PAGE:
The Incantation of the Griffin (Simurgh)
and the Cry of the Eagle
Islam and the Native American tradition
Seyyed Hossein Nasr
The incantation of the Simurgh awakens those who are asleep andits abode is on the cosmic mountain (Q
f ). Its incantation reacheseveryone but few listen to it. Everyone is with it and yet the majorityare without it. . . . This Simurgh flies without moving and takes to theair without wings, and approaches without traversing distances. Allforms issue from it but it itself is formless. Its nest is in the East but theWest is not deprived of it.
Dancers wear and use whistles made of the wing bone of the eagle towhich eagle plumes are attached. In recreating the cry of the eagle to thepowerful rhythm of song, dance and drum, the Eagle is present in voiceand being, man’s vital breath is united with the essence of sun and life.Through such ritual use of the sacred form man becomes Eagle, and theeagle in his plumes is the Sun.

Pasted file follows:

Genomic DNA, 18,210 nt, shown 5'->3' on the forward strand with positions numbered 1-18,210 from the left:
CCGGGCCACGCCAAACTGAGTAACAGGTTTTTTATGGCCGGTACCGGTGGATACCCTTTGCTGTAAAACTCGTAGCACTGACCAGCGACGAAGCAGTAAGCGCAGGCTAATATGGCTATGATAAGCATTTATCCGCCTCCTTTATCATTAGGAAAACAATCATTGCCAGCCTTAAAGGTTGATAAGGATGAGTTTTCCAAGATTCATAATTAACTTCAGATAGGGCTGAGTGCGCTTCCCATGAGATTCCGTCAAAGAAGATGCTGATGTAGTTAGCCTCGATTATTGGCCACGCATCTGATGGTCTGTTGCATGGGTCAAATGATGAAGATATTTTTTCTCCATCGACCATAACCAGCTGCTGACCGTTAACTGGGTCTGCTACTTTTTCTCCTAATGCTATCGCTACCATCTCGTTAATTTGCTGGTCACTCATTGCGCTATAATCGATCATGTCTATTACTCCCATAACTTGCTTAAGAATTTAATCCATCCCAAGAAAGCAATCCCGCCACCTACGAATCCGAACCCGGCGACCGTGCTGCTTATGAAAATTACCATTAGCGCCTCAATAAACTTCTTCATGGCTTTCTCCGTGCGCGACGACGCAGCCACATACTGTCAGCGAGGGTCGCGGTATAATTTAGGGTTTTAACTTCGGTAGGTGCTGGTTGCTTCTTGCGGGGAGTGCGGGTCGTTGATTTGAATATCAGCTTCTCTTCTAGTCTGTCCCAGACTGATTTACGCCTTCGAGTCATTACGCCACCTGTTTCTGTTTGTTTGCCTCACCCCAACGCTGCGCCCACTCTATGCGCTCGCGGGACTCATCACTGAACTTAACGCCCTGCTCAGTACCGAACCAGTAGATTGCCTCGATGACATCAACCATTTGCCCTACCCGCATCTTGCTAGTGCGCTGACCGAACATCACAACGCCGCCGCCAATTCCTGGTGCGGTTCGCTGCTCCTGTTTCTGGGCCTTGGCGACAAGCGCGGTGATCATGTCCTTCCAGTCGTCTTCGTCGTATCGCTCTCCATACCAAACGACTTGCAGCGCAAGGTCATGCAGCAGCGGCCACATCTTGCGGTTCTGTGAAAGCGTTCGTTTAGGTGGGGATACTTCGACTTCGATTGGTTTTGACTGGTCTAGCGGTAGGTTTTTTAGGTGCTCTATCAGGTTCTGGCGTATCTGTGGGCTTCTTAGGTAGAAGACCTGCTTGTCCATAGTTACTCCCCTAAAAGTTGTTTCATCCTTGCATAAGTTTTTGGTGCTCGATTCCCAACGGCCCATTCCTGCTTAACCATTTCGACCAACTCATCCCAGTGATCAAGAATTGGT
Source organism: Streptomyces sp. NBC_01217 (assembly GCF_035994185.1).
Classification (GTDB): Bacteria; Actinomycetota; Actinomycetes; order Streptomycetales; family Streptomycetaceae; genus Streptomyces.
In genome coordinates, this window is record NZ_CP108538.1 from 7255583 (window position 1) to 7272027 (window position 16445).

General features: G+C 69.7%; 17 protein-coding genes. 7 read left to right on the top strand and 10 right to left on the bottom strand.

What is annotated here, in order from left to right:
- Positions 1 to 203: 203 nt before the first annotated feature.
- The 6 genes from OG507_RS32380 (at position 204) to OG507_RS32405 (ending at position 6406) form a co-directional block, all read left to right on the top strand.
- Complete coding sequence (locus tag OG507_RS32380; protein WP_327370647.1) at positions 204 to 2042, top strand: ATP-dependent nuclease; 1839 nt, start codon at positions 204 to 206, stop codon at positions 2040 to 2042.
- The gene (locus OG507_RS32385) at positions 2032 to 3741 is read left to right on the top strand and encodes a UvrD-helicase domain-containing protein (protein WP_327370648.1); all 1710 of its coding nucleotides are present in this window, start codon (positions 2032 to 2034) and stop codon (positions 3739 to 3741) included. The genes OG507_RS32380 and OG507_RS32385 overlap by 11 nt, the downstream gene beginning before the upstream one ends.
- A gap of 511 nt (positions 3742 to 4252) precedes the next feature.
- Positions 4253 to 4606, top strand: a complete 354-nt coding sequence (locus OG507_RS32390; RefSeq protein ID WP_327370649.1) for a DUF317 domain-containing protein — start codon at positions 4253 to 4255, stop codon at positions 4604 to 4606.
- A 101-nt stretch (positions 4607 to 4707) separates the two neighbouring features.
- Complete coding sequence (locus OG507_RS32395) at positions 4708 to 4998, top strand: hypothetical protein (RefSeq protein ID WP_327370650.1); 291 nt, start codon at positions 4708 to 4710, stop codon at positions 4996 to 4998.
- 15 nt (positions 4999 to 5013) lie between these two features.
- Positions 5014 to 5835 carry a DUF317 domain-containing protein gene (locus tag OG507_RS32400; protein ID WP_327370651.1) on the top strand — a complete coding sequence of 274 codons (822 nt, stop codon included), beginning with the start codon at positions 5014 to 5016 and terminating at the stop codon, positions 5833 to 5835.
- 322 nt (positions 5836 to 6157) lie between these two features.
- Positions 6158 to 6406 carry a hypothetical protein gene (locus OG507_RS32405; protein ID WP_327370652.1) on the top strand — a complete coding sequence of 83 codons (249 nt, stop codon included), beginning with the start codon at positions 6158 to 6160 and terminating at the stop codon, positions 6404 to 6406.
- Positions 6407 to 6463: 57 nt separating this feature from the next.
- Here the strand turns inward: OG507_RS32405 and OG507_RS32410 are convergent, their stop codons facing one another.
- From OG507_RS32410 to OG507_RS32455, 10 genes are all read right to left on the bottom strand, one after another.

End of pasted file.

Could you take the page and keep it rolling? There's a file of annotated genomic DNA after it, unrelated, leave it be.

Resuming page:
When one journeys through the Western lands of America from Ari-zona and New Mexico to Montana, one encounters natural sceneryvery much reminiscent of certain areas of the Islamic world, espe-cially Morocco in the West and the area stretching from Persia andAfghanistan to Central Asia in the East. And when one beholds thecultural heritage and practices of the Northern Plains Indians whowere nomads with corresponding nomadic groups in the Islamicworld, similarities become even more striking. One need only thinkof the magic of a galloping “warrior” on horseback in the two worldsin question and the qualities of valor, heroism and resignation to the
This essay is dedicated to Joseph Epes Brown.
Oeuvres philosophiques et mystiques
, Vol.II, ed. S.H. Nasr (Tehran, 1977), p. 315 of the Persian text. Trans. S.H. Nasr.
Joseph E. Brown, “Sun Dance” in D.M. Dooling and P. Jordan Smith (eds.),
I Became a Part of It: Sacred Dimensions of Native American Life
(San Francisco, Harper, 1989,p. 244).